While these “three crucial elements” do not necessarily translate into a longer survival time once diagnosed with ALS, Gleason believes they do offer a strong foundation toward that goal. With that in mind, Gleason, along with his support system — his wife, Michel, her father, Paul Varisco, and other family and friends — started Team Gleason, a foundation dedicated to fighting back against ALS.
A team player
Today, Gleason’s early epiphany about his disease continues to inform the three-fold mission of Team Gleason: to help individuals with ALS (as well as those with other neuromuscular diseases or traumatic injuries) by providing access to innovative technology; by empowering those with ALS through funding and documenting dream trips and other life experiences; and by fostering a global conversation about ALS in pursuit of its ultimate cure.
“In our two short years, [Team Gleason has] provided assistive technology and life-changing adventures to hundreds of people,” Gleason writes.
That technology covers everything from manual and power wheelchairs to sophisticated eye-tracking devices that can be used to enable audible speech and even open doors and windows. And Team Gleason’s adventure trips, some of which Steve and his family participate in directly, have taken place as far away as Italy, Peru and Israel, but many more have focused on simpler but equally life-affirming outings to, say, a NASCAR race or a canoeing trip in Montana.
“We have also created the Team Gleason House for Innovative Living, where 18 people living with ALS or other neuromuscular diseases will be able to live productively and purposefully through the use of the most advanced technology available,” Gleason adds.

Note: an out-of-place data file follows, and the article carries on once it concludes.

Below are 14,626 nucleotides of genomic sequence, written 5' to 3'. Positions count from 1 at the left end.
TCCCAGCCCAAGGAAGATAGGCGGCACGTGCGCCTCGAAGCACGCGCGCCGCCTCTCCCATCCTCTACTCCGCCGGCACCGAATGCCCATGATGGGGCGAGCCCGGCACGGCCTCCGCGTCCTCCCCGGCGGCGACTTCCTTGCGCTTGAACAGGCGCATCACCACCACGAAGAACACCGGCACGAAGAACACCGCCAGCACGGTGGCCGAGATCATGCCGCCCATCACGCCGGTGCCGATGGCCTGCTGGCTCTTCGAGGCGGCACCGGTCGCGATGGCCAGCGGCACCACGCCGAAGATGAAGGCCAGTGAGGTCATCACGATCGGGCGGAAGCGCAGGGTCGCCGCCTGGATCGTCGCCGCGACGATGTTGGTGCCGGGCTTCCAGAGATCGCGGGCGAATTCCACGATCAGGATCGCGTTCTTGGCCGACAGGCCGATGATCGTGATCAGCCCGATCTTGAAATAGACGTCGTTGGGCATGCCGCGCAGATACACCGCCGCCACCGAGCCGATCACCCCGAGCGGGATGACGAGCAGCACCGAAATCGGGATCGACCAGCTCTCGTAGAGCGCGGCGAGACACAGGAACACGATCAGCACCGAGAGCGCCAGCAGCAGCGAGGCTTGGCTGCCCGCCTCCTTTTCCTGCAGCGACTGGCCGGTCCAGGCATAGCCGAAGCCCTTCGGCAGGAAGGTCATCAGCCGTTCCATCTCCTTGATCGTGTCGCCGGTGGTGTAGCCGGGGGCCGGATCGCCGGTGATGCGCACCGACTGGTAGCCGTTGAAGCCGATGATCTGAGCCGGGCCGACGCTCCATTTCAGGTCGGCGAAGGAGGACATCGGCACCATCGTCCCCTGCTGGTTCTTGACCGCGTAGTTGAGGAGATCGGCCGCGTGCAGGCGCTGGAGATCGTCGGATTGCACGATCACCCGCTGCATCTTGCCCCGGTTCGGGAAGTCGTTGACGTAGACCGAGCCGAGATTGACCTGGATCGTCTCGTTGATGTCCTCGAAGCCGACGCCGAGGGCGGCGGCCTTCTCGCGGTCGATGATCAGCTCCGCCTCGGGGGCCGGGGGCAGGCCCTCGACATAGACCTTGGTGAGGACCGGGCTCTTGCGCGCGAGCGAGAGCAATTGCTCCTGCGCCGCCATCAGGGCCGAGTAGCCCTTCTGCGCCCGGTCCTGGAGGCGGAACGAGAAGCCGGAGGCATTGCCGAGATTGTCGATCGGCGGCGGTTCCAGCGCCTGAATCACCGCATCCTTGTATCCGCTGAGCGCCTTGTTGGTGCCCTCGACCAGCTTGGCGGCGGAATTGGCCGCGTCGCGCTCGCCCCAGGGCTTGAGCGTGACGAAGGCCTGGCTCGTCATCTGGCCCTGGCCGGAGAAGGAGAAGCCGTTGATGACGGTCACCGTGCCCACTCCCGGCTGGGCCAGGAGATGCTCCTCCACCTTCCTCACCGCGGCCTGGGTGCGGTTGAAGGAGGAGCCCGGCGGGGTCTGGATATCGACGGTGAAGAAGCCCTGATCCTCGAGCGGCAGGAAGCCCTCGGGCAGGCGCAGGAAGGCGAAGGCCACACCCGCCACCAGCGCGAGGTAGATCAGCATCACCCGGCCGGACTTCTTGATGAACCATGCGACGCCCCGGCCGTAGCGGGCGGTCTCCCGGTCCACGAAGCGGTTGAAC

Partnering with MDA
To help meet Team Gleason’s third and final goal — creating a global conversation around ALS — the foundation often has partnered with MDA and its dedicated community. “Without a unified effort among all stakeholders in ALS, I believe we create roadblocks for a treatment or cure. Having the support of MDA, people with ALS and their caregivers, and all interested in solving this disease is paramount to a faster solution,” Gleason writes.
That respect and understanding works both ways, too: For his efforts to raise awareness of and improve the lives of those with ALS, Gleason was a 2012 recipient of an MDA Champion of Spirit award from MDA’s Greater New Orleans Muscle Team.
Of course, Gleason’s work and that of his foundation can be even more succinctly summed up by Team Gleason’s rallying cry: “No White Flags.”
“Simply put, it’s indicative of how I choose to live and will continue to live. I do not intend to be defined by ALS,” Gleason writes. “My mission in life has always been to live with purpose, and ALS does not change that. It’s most important for me to focus on what I can do versus what I cannot.”
That’s the same can-do sentiment that Gleason summoned back in 2006 when he blocked a punt, resulting in a Saints touchdown, at a pivotal moment of the team’s first game back in the Superdome after Hurricane Katrina. That play and Gleason’s football legacy are today immortalized as a bronze statue, titled “Rebirth,” that sits outside the dome.
For a city still reeling from the devastation of that terrible storm and its aftermath, Gleason’s punt block seemed to change more than a game.
“Our Mayor Landrieu has said,” Gleason writes, “‘Steve’s heroics that night lifted the spirits of a city. … What Steve did is prove that no matter how bad things got, if we work hard and come together, we can turn it around.’
“I believe the same is true for the future of ALS. No White Flags!”
Evan Noetzel is a Quest editor.
Editor's note: Read Leading the Way to learn more about MDA's fight against ALS and its critical support for people living with ALS.